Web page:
The green line represents the Trail, the yellow lines are major roads, and the red lines are breaks in the Trail where it is incomplete.  I’ll be discussing more on these breaks in the Trail in a future post.

The area we have covered to date has been miles and miles of farm country – cows, horses, occasional pigs, and endless bare fields.  The only positive thing I can say at this point is that we are on bicycles and can cover more ground.

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EQUIPMENT FAILURE
Not only have I been uninspired taking photos, those that I do take have been … let’s say, disappointing.  I finally decided that it couldn’t possibly be ALL my fault and brought my camera into the shop for a diagnosis.

Yes, it was bad news.

As I feared, the tough little point-and-shoot I bought 3 years ago specifically for hiking and cycling is suffering a fatal image sensor failure.  Apparently there are only so many times a camera can be dropped …

I am now poorer for having had to replace my camera (again) and hopefully from this point forward, I will not only take better photos, but perhaps the trail will begin to provide ample inspiration.

Note – All the photos in this post have required significant manipulation in order to make them even remotely usable.

MINESING WETLANDS
Last week our route skirted the Minesing Wetlands – an area I’ve been anxious to see. Pronounced Min-ĕ-sing, this is a significant conservation area identified as “one of the most diverse, undisturbed wetland tracts in Canada”.

Since we’ve been super-saturated with rain, the surrounding area around the Wetlands is – not surprisingly, wet.

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Streams and ditches are bloated and often running very fast, but the Trail has fortunately been mostly dry with only occasional spots of puddling and mud.

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Thanks for joining us.  There’s more to come and I hope to see you on the Trail.

 

Chasing Spring Northwards – Caledon

With so many kilometers ahead of us to cover the Trans-Canada Trail, our first challenge was deciding where we were going to start.  For no particular reason, we agreed to head north.

Our chosen starting point was about an hour’s drive from Toronto at the Forks of the Credit Conservation Area and over the past couple of weeks, we’ve been slowly moving north.

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Today’s photos were taken along the Caledon Link and Caledon Trailway, both shown on the above map as *Done*.  This represents 37 km of the trail – all of it flat with hard-packed gravel.

At this time of year, the landscape still looks pretty bleak.  None of the green we are starting to see now in Southern Ontario was evident when these photos were taken earlier this month.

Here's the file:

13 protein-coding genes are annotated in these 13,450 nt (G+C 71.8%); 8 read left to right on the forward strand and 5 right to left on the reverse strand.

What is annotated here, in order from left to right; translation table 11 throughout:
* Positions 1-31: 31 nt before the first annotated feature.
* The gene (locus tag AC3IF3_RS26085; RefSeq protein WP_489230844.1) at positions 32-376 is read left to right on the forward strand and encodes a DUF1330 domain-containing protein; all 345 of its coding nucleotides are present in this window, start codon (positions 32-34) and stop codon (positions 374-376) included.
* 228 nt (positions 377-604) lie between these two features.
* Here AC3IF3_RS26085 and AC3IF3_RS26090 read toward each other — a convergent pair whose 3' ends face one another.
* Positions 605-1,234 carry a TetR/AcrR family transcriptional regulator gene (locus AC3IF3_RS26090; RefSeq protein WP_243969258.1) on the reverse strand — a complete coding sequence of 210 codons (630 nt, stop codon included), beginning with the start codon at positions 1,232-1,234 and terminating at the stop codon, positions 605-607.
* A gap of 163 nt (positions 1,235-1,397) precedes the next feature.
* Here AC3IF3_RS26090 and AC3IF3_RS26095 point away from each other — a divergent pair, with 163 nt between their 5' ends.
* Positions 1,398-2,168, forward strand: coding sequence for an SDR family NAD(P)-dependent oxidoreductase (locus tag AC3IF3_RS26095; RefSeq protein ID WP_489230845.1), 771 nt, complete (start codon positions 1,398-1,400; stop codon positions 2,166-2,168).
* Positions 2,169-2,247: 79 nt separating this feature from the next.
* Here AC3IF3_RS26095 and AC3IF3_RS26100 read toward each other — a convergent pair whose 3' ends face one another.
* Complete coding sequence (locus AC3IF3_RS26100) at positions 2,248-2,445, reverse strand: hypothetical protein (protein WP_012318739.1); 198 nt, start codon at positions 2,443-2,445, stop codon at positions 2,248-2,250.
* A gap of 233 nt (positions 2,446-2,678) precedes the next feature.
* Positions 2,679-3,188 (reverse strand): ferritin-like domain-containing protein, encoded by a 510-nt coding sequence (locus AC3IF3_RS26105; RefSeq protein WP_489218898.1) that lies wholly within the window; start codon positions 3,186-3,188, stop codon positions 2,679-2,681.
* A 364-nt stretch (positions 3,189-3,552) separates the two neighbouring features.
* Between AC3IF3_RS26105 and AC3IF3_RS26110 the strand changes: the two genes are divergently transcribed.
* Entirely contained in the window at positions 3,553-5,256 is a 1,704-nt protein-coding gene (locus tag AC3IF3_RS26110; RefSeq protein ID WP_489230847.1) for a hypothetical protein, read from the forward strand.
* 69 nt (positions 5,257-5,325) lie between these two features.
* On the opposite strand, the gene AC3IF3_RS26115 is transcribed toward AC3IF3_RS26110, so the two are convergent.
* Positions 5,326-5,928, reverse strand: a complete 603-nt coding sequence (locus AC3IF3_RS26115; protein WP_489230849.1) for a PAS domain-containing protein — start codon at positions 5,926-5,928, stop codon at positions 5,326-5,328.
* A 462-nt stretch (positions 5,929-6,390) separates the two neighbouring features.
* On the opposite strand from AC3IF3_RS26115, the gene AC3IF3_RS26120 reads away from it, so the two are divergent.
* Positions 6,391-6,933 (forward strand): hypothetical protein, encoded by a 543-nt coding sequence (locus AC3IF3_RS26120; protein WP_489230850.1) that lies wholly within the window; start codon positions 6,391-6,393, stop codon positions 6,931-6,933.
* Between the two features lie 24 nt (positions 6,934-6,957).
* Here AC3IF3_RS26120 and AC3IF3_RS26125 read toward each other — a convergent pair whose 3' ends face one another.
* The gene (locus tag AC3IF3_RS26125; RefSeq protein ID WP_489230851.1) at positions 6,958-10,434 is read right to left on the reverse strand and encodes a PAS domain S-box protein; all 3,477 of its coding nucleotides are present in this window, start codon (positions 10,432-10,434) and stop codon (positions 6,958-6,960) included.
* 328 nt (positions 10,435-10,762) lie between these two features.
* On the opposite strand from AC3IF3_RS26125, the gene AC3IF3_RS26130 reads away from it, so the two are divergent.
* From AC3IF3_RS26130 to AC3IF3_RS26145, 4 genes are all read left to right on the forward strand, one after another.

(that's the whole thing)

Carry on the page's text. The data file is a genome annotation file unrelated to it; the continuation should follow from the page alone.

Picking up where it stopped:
Where there is water, it’s a good bet I’m going to take a photo, especially if there is a bridge involved. Click on any photo to enlarge and scroll through.

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Then there are bridges with no water involved … just crossing the very busy Highway 10.

I was fascinated by the number of beaver lodges we saw.  Some of the gnawed trees we encountered looked quite fresh, so I was reasonably sure these lodges were still active. Sadly we had no beaver sightings.  I would have been over the moon if we had!

Since the intention is to bicycle as much of the trail as possible, a major goal this month was actually getting out on our bikes for the first time.  Although we completed only one ride – and it wasn’t very long – it was a huge milestone, especially for Helen.

This was Helen’s first time riding in 25 years, and I was still getting my confidence back after last year’s crash which put me on the sidelines for almost 9 months.  Happily we had a great first ride and as it gets warmer, we will become unstoppable {knock on wood!!}.

Thanks for joining us on this part of journey.  Hope to see you on the trail.

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The Toronto Waterfront – Part 3

I’ve mentioned previously that the Toronto Waterfront Trail is almost 89 km long and most of it we have traveled on earlier walks and rides.

Today’s photos are on the Waterfront Trail in the core of the city taken over the past couple of years.  Most of them I’ve probably featured previously on my other blog.

As always, thanks for joining us on this journey.  See you on the trail!

Toronto Waterfront Trail – part 2

In my previous post I mentioned that the Toronto Waterfront Trail is almost 87 km long and most of it we’ve already completed at various times.  I’m backtracking again today to share photos from some of those earlier trips.

Today’s photos focus on the east end of the city near the Toronto-Pickering border at Rouge Park, taken in a variety of seasons.

Click on any photo to enlarge and scroll through.

Hope to see you on the trails.